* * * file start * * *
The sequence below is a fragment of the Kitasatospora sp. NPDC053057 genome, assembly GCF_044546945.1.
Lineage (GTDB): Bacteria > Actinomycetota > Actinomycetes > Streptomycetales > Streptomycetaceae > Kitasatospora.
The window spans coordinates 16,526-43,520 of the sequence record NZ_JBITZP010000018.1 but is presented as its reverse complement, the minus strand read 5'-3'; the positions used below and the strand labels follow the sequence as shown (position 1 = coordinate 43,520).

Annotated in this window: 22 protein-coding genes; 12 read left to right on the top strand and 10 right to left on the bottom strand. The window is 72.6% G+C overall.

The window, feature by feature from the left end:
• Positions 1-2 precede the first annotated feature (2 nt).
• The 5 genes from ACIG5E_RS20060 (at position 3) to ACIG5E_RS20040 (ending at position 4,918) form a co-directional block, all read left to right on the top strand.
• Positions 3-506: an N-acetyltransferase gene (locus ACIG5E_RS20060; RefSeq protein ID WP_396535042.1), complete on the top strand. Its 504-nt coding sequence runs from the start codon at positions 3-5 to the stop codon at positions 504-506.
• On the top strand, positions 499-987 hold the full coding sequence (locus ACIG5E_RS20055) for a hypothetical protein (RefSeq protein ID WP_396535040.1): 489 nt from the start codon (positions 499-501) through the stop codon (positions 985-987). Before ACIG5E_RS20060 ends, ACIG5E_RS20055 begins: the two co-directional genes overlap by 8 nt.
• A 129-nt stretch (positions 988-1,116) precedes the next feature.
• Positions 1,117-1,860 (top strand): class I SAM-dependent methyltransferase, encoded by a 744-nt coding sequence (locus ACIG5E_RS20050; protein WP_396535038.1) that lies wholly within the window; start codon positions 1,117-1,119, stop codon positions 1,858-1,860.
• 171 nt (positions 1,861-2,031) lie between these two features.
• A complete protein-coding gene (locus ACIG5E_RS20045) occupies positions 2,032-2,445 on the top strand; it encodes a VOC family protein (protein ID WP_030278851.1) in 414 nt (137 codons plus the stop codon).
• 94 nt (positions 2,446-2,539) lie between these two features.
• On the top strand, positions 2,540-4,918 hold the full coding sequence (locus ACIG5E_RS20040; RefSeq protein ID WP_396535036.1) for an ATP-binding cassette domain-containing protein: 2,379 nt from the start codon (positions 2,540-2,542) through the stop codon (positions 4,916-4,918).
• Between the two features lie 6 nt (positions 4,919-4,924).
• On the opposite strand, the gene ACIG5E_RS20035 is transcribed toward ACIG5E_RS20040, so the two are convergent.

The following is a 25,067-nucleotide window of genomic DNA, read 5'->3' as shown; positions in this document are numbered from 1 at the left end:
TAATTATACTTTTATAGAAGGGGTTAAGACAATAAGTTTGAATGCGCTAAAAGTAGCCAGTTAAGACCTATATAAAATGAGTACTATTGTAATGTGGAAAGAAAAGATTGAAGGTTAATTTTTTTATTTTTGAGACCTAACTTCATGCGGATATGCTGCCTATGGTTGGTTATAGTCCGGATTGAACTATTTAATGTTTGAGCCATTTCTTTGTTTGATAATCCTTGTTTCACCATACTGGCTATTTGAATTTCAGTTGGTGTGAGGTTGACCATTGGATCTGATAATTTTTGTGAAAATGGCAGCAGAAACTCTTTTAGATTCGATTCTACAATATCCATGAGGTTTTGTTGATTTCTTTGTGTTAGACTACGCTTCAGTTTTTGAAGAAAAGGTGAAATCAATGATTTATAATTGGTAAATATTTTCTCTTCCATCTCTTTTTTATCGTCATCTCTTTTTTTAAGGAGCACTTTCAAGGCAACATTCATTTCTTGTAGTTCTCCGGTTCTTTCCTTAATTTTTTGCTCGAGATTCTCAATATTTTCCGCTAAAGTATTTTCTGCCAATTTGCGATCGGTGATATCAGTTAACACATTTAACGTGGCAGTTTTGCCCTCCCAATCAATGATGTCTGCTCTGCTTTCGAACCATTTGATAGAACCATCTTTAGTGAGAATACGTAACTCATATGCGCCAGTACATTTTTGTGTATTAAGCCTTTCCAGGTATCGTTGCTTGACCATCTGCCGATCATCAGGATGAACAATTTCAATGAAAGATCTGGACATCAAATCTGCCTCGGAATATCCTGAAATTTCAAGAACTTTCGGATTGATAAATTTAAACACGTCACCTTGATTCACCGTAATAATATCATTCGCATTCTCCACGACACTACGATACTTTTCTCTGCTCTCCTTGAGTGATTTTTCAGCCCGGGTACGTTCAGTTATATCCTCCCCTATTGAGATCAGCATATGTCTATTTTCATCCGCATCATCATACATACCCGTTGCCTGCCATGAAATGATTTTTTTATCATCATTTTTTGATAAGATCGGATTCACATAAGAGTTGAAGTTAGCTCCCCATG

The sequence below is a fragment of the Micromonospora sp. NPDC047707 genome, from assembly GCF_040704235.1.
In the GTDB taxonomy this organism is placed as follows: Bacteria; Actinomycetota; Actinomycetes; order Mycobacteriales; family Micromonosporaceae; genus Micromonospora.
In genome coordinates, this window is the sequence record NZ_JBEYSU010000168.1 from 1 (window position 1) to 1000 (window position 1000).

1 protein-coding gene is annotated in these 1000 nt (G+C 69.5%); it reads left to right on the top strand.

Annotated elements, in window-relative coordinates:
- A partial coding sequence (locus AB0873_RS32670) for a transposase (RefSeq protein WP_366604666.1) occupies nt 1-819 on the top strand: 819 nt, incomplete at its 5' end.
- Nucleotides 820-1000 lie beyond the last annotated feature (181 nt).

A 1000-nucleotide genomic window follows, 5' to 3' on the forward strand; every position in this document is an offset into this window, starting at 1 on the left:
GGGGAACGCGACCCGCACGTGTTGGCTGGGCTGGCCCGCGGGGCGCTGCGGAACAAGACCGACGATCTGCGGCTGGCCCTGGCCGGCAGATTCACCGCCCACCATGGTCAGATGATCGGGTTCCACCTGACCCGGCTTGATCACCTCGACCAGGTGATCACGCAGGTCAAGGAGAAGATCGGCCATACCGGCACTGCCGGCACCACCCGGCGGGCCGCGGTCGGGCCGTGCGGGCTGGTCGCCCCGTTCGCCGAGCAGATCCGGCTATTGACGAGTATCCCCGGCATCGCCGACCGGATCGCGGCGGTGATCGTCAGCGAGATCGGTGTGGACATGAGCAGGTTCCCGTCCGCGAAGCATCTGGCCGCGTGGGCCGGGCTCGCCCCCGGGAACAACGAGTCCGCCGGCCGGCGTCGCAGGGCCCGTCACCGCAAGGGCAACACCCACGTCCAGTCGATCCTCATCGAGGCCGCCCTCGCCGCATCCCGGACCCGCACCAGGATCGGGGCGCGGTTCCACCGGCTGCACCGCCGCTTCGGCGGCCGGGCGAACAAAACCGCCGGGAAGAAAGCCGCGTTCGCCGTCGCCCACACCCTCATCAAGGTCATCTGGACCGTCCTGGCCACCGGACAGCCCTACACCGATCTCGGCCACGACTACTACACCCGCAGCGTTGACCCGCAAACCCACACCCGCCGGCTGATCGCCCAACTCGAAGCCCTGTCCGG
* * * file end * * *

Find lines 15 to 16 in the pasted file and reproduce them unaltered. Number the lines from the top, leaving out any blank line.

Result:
• On the top strand, positions 2,540-4,918 hold the full coding sequence (locus ACIG5E_RS20040; RefSeq protein ID WP_396535036.1) for an ATP-binding cassette domain-containing protein: 2,379 nt from the start codon (positions 2,540-2,542) through the stop codon (positions 4,916-4,918).
• Between the two features lie 6 nt (positions 4,919-4,924).